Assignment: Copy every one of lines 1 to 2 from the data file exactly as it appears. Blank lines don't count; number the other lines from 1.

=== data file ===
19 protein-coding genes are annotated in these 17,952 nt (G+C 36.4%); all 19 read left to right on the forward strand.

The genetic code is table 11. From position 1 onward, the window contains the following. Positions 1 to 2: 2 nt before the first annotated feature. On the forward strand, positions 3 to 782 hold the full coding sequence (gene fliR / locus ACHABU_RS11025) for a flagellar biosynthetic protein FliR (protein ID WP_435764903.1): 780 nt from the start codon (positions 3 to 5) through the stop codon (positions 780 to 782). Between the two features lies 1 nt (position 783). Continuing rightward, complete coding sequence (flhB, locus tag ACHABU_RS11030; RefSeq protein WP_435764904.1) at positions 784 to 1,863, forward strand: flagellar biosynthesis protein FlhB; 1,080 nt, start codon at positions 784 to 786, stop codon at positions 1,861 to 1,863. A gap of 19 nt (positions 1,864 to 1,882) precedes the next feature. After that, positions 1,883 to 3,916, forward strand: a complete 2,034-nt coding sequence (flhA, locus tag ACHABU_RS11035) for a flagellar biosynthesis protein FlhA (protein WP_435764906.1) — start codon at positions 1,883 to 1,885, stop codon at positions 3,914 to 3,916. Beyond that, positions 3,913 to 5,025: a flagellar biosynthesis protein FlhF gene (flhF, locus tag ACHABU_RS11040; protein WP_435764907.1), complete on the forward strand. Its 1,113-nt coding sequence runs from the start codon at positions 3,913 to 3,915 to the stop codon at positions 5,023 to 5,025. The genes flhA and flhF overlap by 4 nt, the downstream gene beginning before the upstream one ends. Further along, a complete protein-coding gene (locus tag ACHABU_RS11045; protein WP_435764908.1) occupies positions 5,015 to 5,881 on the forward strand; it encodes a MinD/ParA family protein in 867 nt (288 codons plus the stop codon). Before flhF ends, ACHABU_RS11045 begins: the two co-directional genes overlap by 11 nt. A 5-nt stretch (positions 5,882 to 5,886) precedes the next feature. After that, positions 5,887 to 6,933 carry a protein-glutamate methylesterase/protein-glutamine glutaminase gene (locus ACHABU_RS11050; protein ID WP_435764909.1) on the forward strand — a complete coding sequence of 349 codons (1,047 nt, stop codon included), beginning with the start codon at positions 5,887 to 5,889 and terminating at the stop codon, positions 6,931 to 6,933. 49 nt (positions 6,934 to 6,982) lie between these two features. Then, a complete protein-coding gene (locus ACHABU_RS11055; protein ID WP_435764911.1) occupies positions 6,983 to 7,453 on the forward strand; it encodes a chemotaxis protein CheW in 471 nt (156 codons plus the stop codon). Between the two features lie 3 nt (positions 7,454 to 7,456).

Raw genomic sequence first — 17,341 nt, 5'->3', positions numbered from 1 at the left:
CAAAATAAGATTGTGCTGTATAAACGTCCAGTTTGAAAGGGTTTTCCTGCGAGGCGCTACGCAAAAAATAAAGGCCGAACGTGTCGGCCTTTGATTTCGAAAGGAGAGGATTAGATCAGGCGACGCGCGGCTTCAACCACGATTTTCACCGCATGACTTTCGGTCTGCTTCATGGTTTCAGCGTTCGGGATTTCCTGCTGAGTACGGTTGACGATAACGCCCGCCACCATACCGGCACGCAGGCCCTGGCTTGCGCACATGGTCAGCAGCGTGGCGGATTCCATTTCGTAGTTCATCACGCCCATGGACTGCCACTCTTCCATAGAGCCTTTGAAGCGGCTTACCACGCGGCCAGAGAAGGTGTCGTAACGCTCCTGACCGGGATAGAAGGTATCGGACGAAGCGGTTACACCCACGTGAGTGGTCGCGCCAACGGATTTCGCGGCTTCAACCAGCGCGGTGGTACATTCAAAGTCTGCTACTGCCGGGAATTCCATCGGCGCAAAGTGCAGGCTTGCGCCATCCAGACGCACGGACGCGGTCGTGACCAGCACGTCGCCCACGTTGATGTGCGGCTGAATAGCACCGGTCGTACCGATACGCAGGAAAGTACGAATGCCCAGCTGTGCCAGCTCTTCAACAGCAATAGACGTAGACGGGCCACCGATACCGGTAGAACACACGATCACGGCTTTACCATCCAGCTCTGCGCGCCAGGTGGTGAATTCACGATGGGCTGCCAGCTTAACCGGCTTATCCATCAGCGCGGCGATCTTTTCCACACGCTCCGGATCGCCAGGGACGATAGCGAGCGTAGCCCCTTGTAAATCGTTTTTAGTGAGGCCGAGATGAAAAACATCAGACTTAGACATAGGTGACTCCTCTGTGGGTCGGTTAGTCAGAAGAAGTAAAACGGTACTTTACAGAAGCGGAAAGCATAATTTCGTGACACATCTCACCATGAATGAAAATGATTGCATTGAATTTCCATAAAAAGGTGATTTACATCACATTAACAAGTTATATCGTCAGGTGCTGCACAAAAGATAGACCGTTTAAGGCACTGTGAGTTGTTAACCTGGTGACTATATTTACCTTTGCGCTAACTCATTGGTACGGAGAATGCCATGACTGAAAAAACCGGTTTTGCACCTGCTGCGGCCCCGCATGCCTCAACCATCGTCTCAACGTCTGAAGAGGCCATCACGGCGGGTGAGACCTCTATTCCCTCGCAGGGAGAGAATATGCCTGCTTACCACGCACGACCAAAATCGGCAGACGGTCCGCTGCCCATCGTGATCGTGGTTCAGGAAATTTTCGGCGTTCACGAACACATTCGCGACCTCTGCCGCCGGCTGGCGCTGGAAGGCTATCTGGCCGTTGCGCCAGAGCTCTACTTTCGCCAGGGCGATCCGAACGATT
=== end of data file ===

19 protein-coding genes are annotated in these 17,952 nt (G+C 36.4%); all 19 read left to right on the forward strand.

The genetic code is table 11. From position 1 onward, the window contains the following. Positions 1 to 2: 2 nt before the first annotated feature. On the forward strand, positions 3 to 782 hold the full coding sequence (gene fliR / locus ACHABU_RS11025) for a flagellar biosynthetic protein FliR (protein ID WP_435764903.1): 780 nt from the start codon (positions 3 to 5) through the stop codon (positions 780 to 782). Between the two features lies 1 nt (position 783). Continuing rightward, complete coding sequence (flhB, locus tag ACHABU_RS11030; RefSeq protein WP_435764904.1) at positions 784 to 1,863, forward strand: flagellar biosynthesis protein FlhB; 1,080 nt, start codon at positions 784 to 786, stop codon at positions 1,861 to 1,863. A gap of 19 nt (positions 1,864 to 1,882) precedes the next feature. After that, positions 1,883 to 3,916, forward strand: a complete 2,034-nt coding sequence (flhA, locus tag ACHABU_RS11035) for a flagellar biosynthesis protein FlhA (protein WP_435764906.1) — start codon at positions 1,883 to 1,885, stop codon at positions 3,914 to 3,916. Beyond that, positions 3,913 to 5,025: a flagellar biosynthesis protein FlhF gene (flhF, locus tag ACHABU_RS11040; protein WP_435764907.1), complete on the forward strand. Its 1,113-nt coding sequence runs from the start codon at positions 3,913 to 3,915 to the stop codon at positions 5,023 to 5,025. The genes flhA and flhF overlap by 4 nt, the downstream gene beginning before the upstream one ends. Further along, a complete protein-coding gene (locus tag ACHABU_RS11045; protein WP_435764908.1) occupies positions 5,015 to 5,881 on the forward strand; it encodes a MinD/ParA family protein in 867 nt (288 codons plus the stop codon). Before flhF ends, ACHABU_RS11045 begins: the two co-directional genes overlap by 11 nt. A 5-nt stretch (positions 5,882 to 5,886) precedes the next feature. After that, positions 5,887 to 6,933 carry a protein-glutamate methylesterase/protein-glutamine glutaminase gene (locus ACHABU_RS11050; protein ID WP_435764909.1) on the forward strand — a complete coding sequence of 349 codons (1,047 nt, stop codon included), beginning with the start codon at positions 5,887 to 5,889 and terminating at the stop codon, positions 6,931 to 6,933. 49 nt (positions 6,934 to 6,982) lie between these two features. Then, a complete protein-coding gene (locus ACHABU_RS11055; protein ID WP_435764911.1) occupies positions 6,983 to 7,453 on the forward strand; it encodes a chemotaxis protein CheW in 471 nt (156 codons plus the stop codon). Between the two features lie 3 nt (positions 7,454 to 7,456).